Cloud-based security services can cut into the profitability of criminal enterprise and thin out the number of cyber-criminals operating online, according to the CEO of Kaspersky Lab.
Cloud technology can be harnessed to make it less
profitable-or at least less lucrative-to develop and distribute run-of-the-mill
malware, Eugene Kaspersky, the CEO of Moscow-based Kaspersky Lab, told eWEEK.
If developers are forced to add sophisticated features to
develop malware that can't be easily thwarted, it also raises the bar on who
can enter the malware business.
Of the more than 20 million pieces of malware detected by
Kaspersky Lab every year, a significant portion of them are considered
"typical." They are often created using readily available tool kits
or just re-skinned versions of existing malware.
Attack kits like Neosploit or Black Hole have made malware
development easy to do from a technical standpoint. As a result, practically
anyone can create common malware, such as those designed for banking fraud and
botnet creation, according to Kaspersky. "While it's not possible to stop
all of it, there are ways to make the [malware] business less profitable,"
Right now, writing malware is not only technically simple,
but also low risk because national law enforcement agencies are not well-prepared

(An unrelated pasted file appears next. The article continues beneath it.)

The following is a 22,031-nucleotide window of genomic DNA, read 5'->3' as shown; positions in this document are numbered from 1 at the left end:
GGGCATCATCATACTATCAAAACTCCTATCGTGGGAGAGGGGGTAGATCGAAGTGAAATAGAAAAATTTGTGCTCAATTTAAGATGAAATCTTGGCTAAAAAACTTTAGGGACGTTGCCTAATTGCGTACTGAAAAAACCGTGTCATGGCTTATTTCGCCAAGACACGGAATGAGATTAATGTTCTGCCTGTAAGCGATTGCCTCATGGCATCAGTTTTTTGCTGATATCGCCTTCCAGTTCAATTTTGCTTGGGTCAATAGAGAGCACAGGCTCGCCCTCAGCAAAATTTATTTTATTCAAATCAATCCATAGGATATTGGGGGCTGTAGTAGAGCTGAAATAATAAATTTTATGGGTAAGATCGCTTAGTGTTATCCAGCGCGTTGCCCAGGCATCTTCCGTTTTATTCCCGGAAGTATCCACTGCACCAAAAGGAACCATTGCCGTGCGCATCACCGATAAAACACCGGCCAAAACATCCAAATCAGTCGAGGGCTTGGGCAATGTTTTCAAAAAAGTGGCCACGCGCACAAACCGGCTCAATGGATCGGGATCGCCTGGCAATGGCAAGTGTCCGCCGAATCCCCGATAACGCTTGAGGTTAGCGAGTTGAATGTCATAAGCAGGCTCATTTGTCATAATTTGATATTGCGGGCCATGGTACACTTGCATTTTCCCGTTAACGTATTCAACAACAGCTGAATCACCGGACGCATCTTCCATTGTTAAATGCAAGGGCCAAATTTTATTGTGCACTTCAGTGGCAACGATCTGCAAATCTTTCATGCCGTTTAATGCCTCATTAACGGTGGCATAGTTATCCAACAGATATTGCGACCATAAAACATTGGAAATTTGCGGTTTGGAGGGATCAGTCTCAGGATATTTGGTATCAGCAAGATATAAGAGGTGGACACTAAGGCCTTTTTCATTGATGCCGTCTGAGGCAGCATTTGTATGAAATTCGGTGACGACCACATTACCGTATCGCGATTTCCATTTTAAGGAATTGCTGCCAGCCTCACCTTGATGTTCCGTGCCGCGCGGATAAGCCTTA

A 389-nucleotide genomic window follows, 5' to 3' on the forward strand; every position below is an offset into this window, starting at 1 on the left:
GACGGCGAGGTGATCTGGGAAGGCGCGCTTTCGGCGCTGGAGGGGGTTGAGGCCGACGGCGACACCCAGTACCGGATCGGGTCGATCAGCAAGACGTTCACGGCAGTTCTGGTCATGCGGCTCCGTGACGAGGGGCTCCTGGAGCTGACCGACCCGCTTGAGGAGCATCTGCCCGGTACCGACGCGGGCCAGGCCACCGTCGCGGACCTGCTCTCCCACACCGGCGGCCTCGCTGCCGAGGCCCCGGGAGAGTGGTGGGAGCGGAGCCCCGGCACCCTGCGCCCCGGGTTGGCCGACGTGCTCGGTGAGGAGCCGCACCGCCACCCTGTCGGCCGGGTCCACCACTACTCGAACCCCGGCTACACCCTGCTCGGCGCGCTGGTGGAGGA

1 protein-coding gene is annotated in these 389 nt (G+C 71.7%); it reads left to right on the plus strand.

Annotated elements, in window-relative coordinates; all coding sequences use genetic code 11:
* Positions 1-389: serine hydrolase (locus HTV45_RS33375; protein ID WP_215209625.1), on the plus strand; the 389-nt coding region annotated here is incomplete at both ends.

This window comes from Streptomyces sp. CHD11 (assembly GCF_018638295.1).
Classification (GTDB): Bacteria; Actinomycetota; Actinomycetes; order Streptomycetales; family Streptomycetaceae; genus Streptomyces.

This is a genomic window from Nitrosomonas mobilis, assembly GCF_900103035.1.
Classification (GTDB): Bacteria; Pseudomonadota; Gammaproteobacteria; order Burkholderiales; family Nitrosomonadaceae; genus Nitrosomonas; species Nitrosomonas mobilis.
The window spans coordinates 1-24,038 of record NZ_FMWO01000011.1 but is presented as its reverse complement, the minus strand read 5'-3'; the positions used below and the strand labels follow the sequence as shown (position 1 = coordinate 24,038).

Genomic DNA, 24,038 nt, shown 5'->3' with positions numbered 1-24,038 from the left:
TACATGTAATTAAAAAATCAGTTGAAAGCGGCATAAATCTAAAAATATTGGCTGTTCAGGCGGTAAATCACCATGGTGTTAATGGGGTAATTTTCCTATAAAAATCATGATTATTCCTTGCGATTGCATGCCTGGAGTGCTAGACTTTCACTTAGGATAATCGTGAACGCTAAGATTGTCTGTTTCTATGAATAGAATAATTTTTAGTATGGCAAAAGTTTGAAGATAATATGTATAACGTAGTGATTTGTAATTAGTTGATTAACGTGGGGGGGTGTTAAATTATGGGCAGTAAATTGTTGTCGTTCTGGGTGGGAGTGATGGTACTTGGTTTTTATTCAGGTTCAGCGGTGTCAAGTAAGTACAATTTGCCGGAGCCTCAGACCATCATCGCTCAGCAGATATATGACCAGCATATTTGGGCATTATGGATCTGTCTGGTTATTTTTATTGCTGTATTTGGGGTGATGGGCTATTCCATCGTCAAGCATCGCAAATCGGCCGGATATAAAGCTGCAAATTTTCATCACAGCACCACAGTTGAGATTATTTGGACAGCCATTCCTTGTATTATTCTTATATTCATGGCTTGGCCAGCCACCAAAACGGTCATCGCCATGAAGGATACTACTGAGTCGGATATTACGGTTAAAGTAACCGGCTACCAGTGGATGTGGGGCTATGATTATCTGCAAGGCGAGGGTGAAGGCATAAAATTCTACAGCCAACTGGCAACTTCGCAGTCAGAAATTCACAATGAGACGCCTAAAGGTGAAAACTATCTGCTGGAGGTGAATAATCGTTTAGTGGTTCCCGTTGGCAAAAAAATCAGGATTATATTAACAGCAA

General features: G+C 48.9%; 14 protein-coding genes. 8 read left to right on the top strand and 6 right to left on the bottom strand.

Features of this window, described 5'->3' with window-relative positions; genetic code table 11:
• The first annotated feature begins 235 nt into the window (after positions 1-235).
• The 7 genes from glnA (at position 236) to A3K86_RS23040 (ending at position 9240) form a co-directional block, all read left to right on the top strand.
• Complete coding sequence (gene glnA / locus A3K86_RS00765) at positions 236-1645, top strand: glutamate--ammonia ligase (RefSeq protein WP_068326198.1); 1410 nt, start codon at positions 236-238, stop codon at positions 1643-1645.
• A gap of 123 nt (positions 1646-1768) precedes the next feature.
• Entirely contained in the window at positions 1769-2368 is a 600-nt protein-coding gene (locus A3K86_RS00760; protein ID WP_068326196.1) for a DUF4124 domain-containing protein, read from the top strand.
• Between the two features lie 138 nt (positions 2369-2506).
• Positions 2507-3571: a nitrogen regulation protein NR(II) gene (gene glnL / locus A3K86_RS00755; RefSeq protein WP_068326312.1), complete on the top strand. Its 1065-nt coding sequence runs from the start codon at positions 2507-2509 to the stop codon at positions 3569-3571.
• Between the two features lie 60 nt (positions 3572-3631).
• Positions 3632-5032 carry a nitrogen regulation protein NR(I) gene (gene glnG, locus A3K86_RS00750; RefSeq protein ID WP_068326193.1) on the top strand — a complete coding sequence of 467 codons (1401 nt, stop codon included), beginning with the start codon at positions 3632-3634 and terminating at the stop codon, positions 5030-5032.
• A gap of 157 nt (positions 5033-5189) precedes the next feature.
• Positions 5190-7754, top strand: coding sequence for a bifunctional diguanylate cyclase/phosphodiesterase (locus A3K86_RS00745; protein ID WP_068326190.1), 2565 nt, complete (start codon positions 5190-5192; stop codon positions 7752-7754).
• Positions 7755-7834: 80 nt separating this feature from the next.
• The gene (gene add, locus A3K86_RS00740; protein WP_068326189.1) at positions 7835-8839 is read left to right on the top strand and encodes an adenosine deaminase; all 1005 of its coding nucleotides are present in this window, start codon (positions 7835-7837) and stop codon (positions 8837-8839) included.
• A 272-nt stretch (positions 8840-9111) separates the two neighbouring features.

to catch international criminals overseas. A change in the landscape that would require more technical
know-how to operate a criminal enterprise online would weed out a lot of the low-level
criminals, Kaspersky said.
Designing sophisticated malware is difficult and is possible only
for "a genius," Kaspersky said, noting that "teenagers can't
develop this kind of [sophisticated] malware."
Building on a theme he introduced at the Infosecurity Europe
event in late April, Kaspersky said cyber-criminals are primarily motivated by
money. If they see profits decline in a certain type of attack, they switch to
a more profitable line, he added.
For example, malware designed to steal resources and money
from online games used to be common a few years ago, according to Kaspersky. However,
with the glut of stolen goods on the black market, thieves are making less
The average prices criminals can get for characters and
artifacts from online games declined by about two-thirds between 2008 and 2010,
Kaspersky said. Over the same time period, the number of malware samples
targeting game fraud dropped by nearly 60 percent.
When profit declines, malware of that type also decreases,
according to Kaspersky. A recent Cisco report agreed with Kaspersky's
assessment, finding that cyber-criminals were abandoning large-scale mass spam
operations in favor of low-volume targeted attacks with bigger financial
rewards. Highlights from the report include the following:
Returns from mass email-based attacks declined by
more than 50 percent, from
US$1.1 billion in June 2010 to $500 million in June 2011.
Mass spam volumes plummeted
from 300 billion daily spam messages to just 40 billion between June 2010 and
There is an
increase in spearphishing and personalized scams and malicious attacks.
Spearphishing attacks have
increased threefold, while scams and malicious attacks have increased fourfold.